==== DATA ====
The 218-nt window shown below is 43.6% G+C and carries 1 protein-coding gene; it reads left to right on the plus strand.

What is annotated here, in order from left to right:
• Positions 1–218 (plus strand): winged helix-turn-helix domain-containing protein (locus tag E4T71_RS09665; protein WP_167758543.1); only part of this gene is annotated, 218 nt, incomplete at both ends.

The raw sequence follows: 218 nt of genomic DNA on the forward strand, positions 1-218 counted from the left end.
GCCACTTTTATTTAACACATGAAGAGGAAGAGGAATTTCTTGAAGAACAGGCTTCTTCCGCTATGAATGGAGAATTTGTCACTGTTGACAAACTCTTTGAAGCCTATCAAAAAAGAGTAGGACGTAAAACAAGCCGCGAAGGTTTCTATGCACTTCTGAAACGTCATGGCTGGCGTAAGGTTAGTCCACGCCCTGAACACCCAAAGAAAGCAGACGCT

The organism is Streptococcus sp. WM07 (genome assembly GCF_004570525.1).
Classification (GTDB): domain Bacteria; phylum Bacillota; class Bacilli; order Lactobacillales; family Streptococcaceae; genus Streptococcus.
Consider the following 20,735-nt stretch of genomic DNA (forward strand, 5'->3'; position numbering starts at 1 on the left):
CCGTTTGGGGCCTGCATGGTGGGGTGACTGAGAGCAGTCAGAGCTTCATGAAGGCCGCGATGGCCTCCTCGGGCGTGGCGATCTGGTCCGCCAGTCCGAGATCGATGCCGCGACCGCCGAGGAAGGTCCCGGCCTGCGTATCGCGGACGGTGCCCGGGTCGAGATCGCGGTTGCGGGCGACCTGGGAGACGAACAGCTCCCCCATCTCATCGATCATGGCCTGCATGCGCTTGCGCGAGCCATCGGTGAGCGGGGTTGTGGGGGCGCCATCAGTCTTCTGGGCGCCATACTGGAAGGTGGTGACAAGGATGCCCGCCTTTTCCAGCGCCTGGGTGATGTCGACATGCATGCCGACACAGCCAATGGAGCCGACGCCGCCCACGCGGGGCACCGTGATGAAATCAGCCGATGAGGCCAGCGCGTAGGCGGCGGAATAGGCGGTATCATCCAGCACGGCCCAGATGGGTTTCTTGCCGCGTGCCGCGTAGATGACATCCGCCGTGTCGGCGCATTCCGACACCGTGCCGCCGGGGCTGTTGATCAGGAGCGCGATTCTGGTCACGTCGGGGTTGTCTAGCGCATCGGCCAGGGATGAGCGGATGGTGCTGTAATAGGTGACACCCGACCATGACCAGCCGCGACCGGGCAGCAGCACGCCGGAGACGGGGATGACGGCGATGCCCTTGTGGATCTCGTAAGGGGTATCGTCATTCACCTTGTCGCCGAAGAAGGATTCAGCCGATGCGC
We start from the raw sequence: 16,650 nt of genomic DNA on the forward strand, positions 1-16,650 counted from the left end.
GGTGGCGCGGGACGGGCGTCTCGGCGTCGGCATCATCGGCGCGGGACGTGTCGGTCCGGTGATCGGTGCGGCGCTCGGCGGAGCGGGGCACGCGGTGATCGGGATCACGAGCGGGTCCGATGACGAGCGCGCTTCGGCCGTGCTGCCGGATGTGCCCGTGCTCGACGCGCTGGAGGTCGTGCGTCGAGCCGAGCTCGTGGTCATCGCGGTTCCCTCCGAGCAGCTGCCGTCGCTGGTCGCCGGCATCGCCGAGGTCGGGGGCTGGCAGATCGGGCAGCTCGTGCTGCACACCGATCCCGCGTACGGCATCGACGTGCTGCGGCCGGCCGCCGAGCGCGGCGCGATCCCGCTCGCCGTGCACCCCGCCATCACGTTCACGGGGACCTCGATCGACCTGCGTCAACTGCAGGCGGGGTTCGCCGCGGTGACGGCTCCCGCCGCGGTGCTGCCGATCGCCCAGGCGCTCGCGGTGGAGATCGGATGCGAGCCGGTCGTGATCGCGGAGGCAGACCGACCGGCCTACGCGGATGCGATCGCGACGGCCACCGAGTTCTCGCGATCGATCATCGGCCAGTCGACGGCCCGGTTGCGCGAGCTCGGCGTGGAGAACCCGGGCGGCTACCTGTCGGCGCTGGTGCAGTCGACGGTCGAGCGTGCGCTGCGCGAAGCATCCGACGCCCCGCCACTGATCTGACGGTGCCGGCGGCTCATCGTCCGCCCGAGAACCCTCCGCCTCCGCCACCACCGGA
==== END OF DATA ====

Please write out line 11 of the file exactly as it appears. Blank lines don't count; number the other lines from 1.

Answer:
GGTGGCGCGGGACGGGCGTCTCGGCGTCGGCATCATCGGCGCGGGACGTGTCGGTCCGGTGATCGGTGCGGCGCTCGGCGGAGCGGGGCACGCGGTGATCGGGATCACGAGCGGGTCCGATGACGAGCGCGCTTCGGCCGTGCTGCCGGATGTGCCCGTGCTCGACGCGCTGGAGGTCGTGCGTCGAGCCGAGCTCGTGGTCATCGCGGTTCCCTCCGAGCAGCTGCCGTCGCTGGTCGCCGGCATCGCCGAGGTCGGGGGCTGGCAGATCGGGCAGCTCGTGCTGCACACCGATCCCGCGTACGGCATCGACGTGCTGCGGCCGGCCGCCGAGCGCGGCGCGATCCCGCTCGCCGTGCACCCCGCCATCACGTTCACGGGGACCTCGATCGACCTGCGTCAACTGCAGGCGGGGTTCGCCGCGGTGACGGCTCCCGCCGCGGTGCTGCCGATCGCCCAGGCGCTCGCGGTGGAGATCGGATGCGAGCCGGTCGTGATCGCGGAGGCAGACCGACCGGCCTACGCGGATGCGATCGCGACGGCCACCGAGTTCTCGCGATCGATCATCGGCCAGTCGACGGCCCGGTTGCGCGAGCTCGGCGTGGAGAACCCGGGCGGCTACCTGTCGGCGCTGGTGCAGTCGACGGTCGAGCGTGCGCTGCGCGAAGCATCCGACGCCCCGCCACTGATCTGACGGTGCCGGCGGCTCATCGTCCGCCCGAGAACCCTCCGCCTCCGCCACCACCGGA